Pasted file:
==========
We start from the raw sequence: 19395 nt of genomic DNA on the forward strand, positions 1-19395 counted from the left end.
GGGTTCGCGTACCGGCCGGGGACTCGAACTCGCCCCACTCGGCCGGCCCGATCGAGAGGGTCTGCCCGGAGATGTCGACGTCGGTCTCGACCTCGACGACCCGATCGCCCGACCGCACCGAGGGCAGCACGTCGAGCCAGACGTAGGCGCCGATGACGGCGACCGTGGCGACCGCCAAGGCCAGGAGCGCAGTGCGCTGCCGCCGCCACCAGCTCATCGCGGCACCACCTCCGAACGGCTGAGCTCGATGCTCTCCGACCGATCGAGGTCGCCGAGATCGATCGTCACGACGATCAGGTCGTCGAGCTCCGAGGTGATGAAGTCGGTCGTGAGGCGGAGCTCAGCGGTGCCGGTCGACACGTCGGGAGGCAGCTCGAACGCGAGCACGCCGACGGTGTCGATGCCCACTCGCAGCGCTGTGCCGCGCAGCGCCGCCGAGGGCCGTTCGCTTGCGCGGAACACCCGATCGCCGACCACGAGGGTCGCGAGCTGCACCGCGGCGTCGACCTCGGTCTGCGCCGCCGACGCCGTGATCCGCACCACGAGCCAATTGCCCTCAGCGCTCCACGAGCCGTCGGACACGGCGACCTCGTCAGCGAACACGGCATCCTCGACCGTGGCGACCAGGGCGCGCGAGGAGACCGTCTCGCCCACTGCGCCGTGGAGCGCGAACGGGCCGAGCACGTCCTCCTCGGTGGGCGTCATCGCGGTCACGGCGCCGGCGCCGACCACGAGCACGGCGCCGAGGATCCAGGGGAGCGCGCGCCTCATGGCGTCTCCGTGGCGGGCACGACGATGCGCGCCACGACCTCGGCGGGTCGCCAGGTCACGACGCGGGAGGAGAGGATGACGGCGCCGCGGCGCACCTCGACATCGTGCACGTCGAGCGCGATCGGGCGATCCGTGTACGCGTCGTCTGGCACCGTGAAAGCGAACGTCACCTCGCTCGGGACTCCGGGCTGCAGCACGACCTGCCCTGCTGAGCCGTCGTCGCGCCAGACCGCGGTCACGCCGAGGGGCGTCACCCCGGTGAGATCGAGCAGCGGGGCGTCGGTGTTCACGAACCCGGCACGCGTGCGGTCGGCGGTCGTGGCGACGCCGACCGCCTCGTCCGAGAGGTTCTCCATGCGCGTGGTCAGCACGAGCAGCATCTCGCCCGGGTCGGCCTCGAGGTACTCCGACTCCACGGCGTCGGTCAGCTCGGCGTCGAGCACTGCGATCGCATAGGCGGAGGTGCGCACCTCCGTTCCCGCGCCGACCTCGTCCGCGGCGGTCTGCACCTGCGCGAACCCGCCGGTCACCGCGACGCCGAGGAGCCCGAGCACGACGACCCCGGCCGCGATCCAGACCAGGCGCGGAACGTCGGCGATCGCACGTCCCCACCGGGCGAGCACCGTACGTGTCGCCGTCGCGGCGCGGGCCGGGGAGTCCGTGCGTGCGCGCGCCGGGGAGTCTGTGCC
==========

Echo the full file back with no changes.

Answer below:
We start from the raw sequence: 19395 nt of genomic DNA on the forward strand, positions 1-19395 counted from the left end.
GGGTTCGCGTACCGGCCGGGGACTCGAACTCGCCCCACTCGGCCGGCCCGATCGAGAGGGTCTGCCCGGAGATGTCGACGTCGGTCTCGACCTCGACGACCCGATCGCCCGACCGCACCGAGGGCAGCACGTCGAGCCAGACGTAGGCGCCGATGACGGCGACCGTGGCGACCGCCAAGGCCAGGAGCGCAGTGCGCTGCCGCCGCCACCAGCTCATCGCGGCACCACCTCCGAACGGCTGAGCTCGATGCTCTCCGACCGATCGAGGTCGCCGAGATCGATCGTCACGACGATCAGGTCGTCGAGCTCCGAGGTGATGAAGTCGGTCGTGAGGCGGAGCTCAGCGGTGCCGGTCGACACGTCGGGAGGCAGCTCGAACGCGAGCACGCCGACGGTGTCGATGCCCACTCGCAGCGCTGTGCCGCGCAGCGCCGCCGAGGGCCGTTCGCTTGCGCGGAACACCCGATCGCCGACCACGAGGGTCGCGAGCTGCACCGCGGCGTCGACCTCGGTCTGCGCCGCCGACGCCGTGATCCGCACCACGAGCCAATTGCCCTCAGCGCTCCACGAGCCGTCGGACACGGCGACCTCGTCAGCGAACACGGCATCCTCGACCGTGGCGACCAGGGCGCGCGAGGAGACCGTCTCGCCCACTGCGCCGTGGAGCGCGAACGGGCCGAGCACGTCCTCCTCGGTGGGCGTCATCGCGGTCACGGCGCCGGCGCCGACCACGAGCACGGCGCCGAGGATCCAGGGGAGCGCGCGCCTCATGGCGTCTCCGTGGCGGGCACGACGATGCGCGCCACGACCTCGGCGGGTCGCCAGGTCACGACGCGGGAGGAGAGGATGACGGCGCCGCGGCGCACCTCGACATCGTGCACGTCGAGCGCGATCGGGCGATCCGTGTACGCGTCGTCTGGCACCGTGAAAGCGAACGTCACCTCGCTCGGGACTCCGGGCTGCAGCACGACCTGCCCTGCTGAGCCGTCGTCGCGCCAGACCGCGGTCACGCCGAGGGGCGTCACCCCGGTGAGATCGAGCAGCGGGGCGTCGGTGTTCACGAACCCGGCACGCGTGCGGTCGGCGGTCGTGGCGACGCCGACCGCCTCGTCCGAGAGGTTCTCCATGCGCGTGGTCAGCACGAGCAGCATCTCGCCCGGGTCGGCCTCGAGGTACTCCGACTCCACGGCGTCGGTCAGCTCGGCGTCGAGCACTGCGATCGCATAGGCGGAGGTGCGCACCTCCGTTCCCGCGCCGACCTCGTCCGCGGCGGTCTGCACCTGCGCGAACCCGCCGGTCACCGCGACGCCGAGGAGCCCGAGCACGACGACCCCGGCCGCGATCCAGACCAGGCGCGGAACGTCGGCGATCGCACGTCCCCACCGGGCGAGCACCGTACGTGTCGCCGTCGCGGCGCGGGCCGGGGAGTCCGTGCGTGCGCGCGCCGGGGAGTCTGTGCC